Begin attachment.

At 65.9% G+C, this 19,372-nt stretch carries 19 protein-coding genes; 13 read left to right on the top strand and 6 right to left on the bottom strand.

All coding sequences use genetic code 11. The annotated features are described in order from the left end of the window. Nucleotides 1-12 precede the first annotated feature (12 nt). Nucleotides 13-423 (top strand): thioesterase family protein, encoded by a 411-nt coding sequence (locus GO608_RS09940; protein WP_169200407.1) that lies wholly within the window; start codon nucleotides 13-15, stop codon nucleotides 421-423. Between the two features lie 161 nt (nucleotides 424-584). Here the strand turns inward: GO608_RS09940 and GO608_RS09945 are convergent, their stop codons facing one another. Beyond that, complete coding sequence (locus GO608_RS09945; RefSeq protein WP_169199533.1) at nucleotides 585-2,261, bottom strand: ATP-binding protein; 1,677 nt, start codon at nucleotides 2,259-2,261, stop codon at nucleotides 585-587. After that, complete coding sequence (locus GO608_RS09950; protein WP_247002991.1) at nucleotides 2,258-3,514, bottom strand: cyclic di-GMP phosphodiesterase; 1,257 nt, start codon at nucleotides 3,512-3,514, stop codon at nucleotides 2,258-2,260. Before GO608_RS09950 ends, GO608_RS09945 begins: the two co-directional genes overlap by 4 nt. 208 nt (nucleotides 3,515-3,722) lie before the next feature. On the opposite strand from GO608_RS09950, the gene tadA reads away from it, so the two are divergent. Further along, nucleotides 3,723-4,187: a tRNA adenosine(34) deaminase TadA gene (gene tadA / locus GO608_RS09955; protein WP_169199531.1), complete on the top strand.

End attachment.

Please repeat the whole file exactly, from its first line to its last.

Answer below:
At 65.9% G+C, this 19,372-nt stretch carries 19 protein-coding genes; 13 read left to right on the top strand and 6 right to left on the bottom strand.

All coding sequences use genetic code 11. The annotated features are described in order from the left end of the window. Nucleotides 1-12 precede the first annotated feature (12 nt). Nucleotides 13-423 (top strand): thioesterase family protein, encoded by a 411-nt coding sequence (locus GO608_RS09940; protein WP_169200407.1) that lies wholly within the window; start codon nucleotides 13-15, stop codon nucleotides 421-423. Between the two features lie 161 nt (nucleotides 424-584). Here the strand turns inward: GO608_RS09940 and GO608_RS09945 are convergent, their stop codons facing one another. Beyond that, complete coding sequence (locus GO608_RS09945; RefSeq protein WP_169199533.1) at nucleotides 585-2,261, bottom strand: ATP-binding protein; 1,677 nt, start codon at nucleotides 2,259-2,261, stop codon at nucleotides 585-587. After that, complete coding sequence (locus GO608_RS09950; protein WP_247002991.1) at nucleotides 2,258-3,514, bottom strand: cyclic di-GMP phosphodiesterase; 1,257 nt, start codon at nucleotides 3,512-3,514, stop codon at nucleotides 2,258-2,260. Before GO608_RS09950 ends, GO608_RS09945 begins: the two co-directional genes overlap by 4 nt. 208 nt (nucleotides 3,515-3,722) lie before the next feature. On the opposite strand from GO608_RS09950, the gene tadA reads away from it, so the two are divergent. Further along, nucleotides 3,723-4,187: a tRNA adenosine(34) deaminase TadA gene (gene tadA / locus GO608_RS09955; protein WP_169199531.1), complete on the top strand.